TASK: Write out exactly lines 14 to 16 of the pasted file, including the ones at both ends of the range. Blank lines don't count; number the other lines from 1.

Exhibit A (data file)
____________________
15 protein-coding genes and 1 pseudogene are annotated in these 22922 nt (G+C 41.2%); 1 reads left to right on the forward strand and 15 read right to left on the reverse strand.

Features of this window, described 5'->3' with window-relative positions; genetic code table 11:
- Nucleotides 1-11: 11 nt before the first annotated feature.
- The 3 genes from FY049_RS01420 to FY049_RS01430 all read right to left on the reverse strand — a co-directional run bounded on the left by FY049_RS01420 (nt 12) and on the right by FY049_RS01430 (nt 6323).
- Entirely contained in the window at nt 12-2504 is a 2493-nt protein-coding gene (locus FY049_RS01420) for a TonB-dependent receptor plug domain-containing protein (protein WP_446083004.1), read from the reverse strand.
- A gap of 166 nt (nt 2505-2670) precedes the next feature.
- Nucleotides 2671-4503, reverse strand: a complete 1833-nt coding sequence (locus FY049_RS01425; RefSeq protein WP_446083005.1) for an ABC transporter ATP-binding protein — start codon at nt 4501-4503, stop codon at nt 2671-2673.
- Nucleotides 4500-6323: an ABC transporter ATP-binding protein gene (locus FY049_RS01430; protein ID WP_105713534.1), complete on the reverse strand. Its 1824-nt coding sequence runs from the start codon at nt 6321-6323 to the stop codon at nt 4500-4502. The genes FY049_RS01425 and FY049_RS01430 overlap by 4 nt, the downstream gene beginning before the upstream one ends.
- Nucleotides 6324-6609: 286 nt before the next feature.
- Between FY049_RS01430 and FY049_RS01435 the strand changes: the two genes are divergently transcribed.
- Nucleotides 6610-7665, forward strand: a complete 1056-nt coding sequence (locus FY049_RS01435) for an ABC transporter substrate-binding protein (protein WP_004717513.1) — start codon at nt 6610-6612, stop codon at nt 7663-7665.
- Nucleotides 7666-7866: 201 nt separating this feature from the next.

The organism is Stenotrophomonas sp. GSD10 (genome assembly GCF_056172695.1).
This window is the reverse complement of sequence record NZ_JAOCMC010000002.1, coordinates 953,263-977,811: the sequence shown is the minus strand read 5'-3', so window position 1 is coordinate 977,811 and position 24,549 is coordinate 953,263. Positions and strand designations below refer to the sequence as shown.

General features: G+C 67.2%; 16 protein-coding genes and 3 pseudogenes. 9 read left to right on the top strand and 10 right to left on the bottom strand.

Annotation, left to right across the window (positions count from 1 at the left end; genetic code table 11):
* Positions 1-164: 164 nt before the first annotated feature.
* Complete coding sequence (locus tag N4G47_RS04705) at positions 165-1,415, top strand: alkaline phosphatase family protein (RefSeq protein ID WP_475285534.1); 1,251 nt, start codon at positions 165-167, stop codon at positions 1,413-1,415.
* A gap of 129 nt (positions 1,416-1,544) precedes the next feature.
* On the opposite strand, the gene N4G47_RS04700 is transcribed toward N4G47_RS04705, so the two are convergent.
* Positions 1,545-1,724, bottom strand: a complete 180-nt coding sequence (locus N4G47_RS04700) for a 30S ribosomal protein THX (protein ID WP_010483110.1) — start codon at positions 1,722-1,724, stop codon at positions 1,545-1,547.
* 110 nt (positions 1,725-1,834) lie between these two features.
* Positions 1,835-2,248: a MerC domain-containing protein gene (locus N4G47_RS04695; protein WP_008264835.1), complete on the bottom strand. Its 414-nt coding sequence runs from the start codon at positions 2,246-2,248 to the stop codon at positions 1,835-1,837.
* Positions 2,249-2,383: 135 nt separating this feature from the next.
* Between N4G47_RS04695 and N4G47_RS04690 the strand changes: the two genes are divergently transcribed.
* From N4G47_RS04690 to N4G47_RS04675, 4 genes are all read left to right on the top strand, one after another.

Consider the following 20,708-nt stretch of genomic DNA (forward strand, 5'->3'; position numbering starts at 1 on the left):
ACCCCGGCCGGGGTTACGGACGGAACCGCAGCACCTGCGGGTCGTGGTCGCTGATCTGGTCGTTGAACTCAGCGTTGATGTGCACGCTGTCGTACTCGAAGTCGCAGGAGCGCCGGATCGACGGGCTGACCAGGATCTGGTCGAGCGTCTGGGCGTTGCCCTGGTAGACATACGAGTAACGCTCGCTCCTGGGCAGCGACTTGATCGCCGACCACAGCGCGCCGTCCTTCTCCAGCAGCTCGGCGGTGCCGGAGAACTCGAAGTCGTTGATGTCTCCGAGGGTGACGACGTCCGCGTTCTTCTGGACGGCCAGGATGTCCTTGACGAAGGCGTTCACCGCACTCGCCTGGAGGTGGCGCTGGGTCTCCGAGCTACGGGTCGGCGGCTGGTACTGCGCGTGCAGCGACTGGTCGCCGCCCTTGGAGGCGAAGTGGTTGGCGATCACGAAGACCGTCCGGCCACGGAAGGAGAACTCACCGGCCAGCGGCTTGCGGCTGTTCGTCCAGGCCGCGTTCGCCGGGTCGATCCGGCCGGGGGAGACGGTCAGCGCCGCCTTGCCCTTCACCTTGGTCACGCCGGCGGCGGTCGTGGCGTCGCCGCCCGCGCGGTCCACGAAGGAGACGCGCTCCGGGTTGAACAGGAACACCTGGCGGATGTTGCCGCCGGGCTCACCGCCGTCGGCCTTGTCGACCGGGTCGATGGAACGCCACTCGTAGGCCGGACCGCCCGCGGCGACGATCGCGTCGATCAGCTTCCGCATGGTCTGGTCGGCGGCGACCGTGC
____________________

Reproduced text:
This window is the reverse complement of sequence record NZ_JAOCMC010000002.1, coordinates 953,263-977,811: the sequence shown is the minus strand read 5'-3', so window position 1 is coordinate 977,811 and position 24,549 is coordinate 953,263. Positions and strand designations below refer to the sequence as shown.

General features: G+C 67.2%; 16 protein-coding genes and 3 pseudogenes. 9 read left to right on the top strand and 10 right to left on the bottom strand.

Annotation, left to right across the window (positions count from 1 at the left end; genetic code table 11):